Wednesday, August 06, 2003
     
    Some perspective, people
    Right wing news polls a select group of bloggers/right wing death beasts on who they think are the worst figures in US history and they come up with this list:

    17) Franklin Delano Roosevelt (6)
    17) John Walker (6)
    17) Lee Harvey Oswald (6)
    17) Robert Byrd (6)
    16) Aldrich Ames (7)
    14) Richard Nixon (8)
    14) Aaron Burr (8)
    12) Al Sharpton (9)
    12) Charles Manson (9)
    8) Timothy McVeigh (10)
    8) Lyndon Johnson (10)
    8) Hillary Clinton (10)
    8) John Wilkes Booth (10)
    7) Alger Hiss (12)
    6) Noam Chomsky (13)
    4) Jesse Jackson (14)
    4) Jimmy Carter (14)
    3) Bill Clinton (15)
    2) Benedict Arnold (19)
    1) The Rosenbergs (15) & Julius Rosenberg (5) (20 total votes)


    I'm sorry but I find this list completely wacked. I suppose it's debatable that the Rosenbergs might deserve to top it, but Bill Clinton, Jimmy Carter, Noam Chomsky, Jesse Jackson, Hillary Clinton and LBJ are worse than or equal to mass murderer and domestic terrorist Tim McVeigh? (I suppose a paleolibertarian might argue that LBJ is worse because he continued Vietnam but that's not where these right wing bloggers who also put old Noam on the list are coming from). Need we remind people that Dubya is probably a far more statist and socialistic US President than Clinton who along with Gore got the 'reinventing government' movement going, promoted free trade, and reformed welfare? Or that it was Jimmy Carter who started the move towards economic deregulation in the US starting with airlines under the stewardship of deregulation guru Alfred Kahn?

    (Link courtesy of Hot buttered death)

    Tuesday, August 05, 2003
     
    Gay marriage

    The PM’s views on gay marriage (against) were in the news this evening. Unfortunately they made even less sense than the arguments being made in the current debate about gay clergy. If you believe the Bible is an authoritative document then its anti-homosexual passages at least give opposition to gay clergy some internal logic. But the PM’s stance lacked this quality, limited as it is. After disavowing discrimination, these were his words ‘marriage … is one of the bedrock institutions of our society. It’s very much about the raising of children, the having of children, and the continuation of our species.’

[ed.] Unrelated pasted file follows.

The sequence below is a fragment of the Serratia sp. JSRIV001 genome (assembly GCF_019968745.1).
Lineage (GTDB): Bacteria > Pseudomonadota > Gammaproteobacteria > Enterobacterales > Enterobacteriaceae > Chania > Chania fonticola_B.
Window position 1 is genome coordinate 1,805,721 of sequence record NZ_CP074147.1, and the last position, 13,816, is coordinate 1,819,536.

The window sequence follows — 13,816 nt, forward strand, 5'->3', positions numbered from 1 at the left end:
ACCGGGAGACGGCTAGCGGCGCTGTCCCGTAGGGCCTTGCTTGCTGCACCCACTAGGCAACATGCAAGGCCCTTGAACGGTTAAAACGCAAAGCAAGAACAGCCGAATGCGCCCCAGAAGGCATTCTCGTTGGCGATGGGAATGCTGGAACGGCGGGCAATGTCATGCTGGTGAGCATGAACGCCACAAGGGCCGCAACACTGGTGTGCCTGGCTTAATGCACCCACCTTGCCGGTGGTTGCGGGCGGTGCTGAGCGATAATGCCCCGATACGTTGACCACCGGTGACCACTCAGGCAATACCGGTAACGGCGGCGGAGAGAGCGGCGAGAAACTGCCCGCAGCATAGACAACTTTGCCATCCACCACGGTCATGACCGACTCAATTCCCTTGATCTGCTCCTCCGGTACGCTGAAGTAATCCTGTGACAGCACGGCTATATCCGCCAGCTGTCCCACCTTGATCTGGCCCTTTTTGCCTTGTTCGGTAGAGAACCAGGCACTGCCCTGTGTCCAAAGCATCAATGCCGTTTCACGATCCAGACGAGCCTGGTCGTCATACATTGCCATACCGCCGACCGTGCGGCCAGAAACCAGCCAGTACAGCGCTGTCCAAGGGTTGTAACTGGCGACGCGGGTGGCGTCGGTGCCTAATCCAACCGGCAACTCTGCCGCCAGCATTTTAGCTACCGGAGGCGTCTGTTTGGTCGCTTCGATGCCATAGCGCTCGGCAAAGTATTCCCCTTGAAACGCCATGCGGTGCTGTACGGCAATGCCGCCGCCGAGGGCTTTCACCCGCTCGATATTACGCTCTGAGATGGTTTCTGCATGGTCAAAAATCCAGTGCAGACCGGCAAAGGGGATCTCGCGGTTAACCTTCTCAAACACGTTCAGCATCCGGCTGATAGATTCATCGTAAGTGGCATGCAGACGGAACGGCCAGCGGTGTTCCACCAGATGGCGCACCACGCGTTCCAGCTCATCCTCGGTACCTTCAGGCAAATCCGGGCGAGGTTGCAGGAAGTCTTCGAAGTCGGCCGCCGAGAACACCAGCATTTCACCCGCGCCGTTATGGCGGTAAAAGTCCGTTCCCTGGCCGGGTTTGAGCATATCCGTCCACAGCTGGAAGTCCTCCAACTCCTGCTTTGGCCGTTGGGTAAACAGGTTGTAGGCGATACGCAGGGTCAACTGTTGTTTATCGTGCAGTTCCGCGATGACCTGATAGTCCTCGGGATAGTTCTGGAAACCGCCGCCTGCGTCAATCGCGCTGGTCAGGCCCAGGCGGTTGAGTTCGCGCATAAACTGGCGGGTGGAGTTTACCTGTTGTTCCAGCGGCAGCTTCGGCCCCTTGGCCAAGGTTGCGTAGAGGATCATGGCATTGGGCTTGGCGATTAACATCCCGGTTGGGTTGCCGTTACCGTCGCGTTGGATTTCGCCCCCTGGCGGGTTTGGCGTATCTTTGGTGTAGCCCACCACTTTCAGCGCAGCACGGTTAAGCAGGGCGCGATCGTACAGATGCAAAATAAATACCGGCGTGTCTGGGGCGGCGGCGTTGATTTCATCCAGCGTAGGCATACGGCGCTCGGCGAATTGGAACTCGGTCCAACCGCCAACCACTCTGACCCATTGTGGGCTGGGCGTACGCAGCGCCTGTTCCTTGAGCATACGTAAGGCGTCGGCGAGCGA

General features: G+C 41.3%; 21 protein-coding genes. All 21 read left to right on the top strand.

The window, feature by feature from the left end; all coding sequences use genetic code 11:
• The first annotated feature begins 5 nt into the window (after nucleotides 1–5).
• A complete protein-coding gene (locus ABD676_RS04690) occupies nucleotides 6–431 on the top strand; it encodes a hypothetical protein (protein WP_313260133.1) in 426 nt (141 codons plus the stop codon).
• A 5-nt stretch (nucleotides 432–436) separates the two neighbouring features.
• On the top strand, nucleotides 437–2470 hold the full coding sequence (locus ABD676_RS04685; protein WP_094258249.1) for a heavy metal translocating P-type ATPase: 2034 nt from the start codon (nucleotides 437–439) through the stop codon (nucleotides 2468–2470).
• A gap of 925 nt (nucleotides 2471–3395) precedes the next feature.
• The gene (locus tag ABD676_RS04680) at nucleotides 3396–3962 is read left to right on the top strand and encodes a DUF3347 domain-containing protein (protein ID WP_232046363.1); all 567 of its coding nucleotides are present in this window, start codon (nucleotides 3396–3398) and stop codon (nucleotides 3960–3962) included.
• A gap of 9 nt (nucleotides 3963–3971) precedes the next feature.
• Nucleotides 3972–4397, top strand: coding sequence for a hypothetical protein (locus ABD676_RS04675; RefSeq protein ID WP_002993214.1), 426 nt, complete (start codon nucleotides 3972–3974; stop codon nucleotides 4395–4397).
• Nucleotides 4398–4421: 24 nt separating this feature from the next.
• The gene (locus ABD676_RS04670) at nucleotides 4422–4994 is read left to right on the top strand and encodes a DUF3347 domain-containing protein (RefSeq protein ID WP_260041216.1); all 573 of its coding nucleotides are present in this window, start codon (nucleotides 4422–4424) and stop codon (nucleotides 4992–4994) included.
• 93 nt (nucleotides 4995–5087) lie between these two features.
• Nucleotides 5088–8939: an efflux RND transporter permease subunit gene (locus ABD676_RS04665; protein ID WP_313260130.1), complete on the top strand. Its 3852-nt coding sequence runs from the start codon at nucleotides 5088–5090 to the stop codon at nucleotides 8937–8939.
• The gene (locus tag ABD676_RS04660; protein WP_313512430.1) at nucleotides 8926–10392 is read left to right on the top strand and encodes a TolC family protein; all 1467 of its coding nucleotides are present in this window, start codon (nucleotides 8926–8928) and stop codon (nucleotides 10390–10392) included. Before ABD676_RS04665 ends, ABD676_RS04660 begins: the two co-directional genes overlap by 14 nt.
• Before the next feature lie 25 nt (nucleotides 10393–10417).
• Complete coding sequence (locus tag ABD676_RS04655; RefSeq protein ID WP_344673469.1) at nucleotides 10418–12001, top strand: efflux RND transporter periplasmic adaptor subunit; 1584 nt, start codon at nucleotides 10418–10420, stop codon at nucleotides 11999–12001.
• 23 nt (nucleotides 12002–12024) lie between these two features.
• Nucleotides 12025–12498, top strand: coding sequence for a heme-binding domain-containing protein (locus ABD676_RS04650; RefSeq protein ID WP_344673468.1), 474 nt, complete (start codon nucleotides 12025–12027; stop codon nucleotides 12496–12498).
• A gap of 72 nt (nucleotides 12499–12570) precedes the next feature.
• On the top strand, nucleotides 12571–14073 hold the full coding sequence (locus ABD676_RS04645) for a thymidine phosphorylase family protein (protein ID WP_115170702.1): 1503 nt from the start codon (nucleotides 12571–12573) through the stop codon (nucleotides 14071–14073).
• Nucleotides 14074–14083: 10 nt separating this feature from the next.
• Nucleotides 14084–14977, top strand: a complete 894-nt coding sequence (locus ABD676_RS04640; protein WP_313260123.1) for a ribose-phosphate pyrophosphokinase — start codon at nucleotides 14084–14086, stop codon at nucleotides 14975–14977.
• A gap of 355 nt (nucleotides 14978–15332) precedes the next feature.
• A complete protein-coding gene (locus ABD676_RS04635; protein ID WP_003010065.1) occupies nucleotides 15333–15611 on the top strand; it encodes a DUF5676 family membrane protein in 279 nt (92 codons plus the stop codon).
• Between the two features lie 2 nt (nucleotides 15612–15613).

Well, yes, but that isn’t all that it is about. Many married couples can’t or won’t have kids, but we don’t think that is a reason for denying them marital rights. And some kids are growing up in gay households, without any law sanctioning the adult relationship.

    If I could be convinced that homosexual marriage would do anywhere near as much damage to the institution of marriage as heterosexuals have done to it over the last generation I’d be against it too. But I can’t see the logic in the argument, and can see how gay marriage might help some gay couples and any kids they are raising. With other countries now allowing gay marriage, it will be interesting to see how the social experiment works out.

    For Andrew Sullivan’s conservative case for gay marriage click here, and for David Boaz’s solution – privatise marriage - click here.
     
    Right wing crony capitalism watch
    The estimable classical liberal Economist magazine bravely calls Berlusconi's bluff on damning allegations of corruption. Let's see if he tries to do a Lee Kuan Yew. Deathly silence from the Berlusconi cheer squad.
     
    The Fracturing of the West?

    Melbourne readers have a chance to hear eminent military historian Victor Davis Hanson, along with Owen Harries and Paul Kelly, on the topic of the fracturing of the west. It is on next Monday 11 August at Federation Square. If you would like to attend, book online here.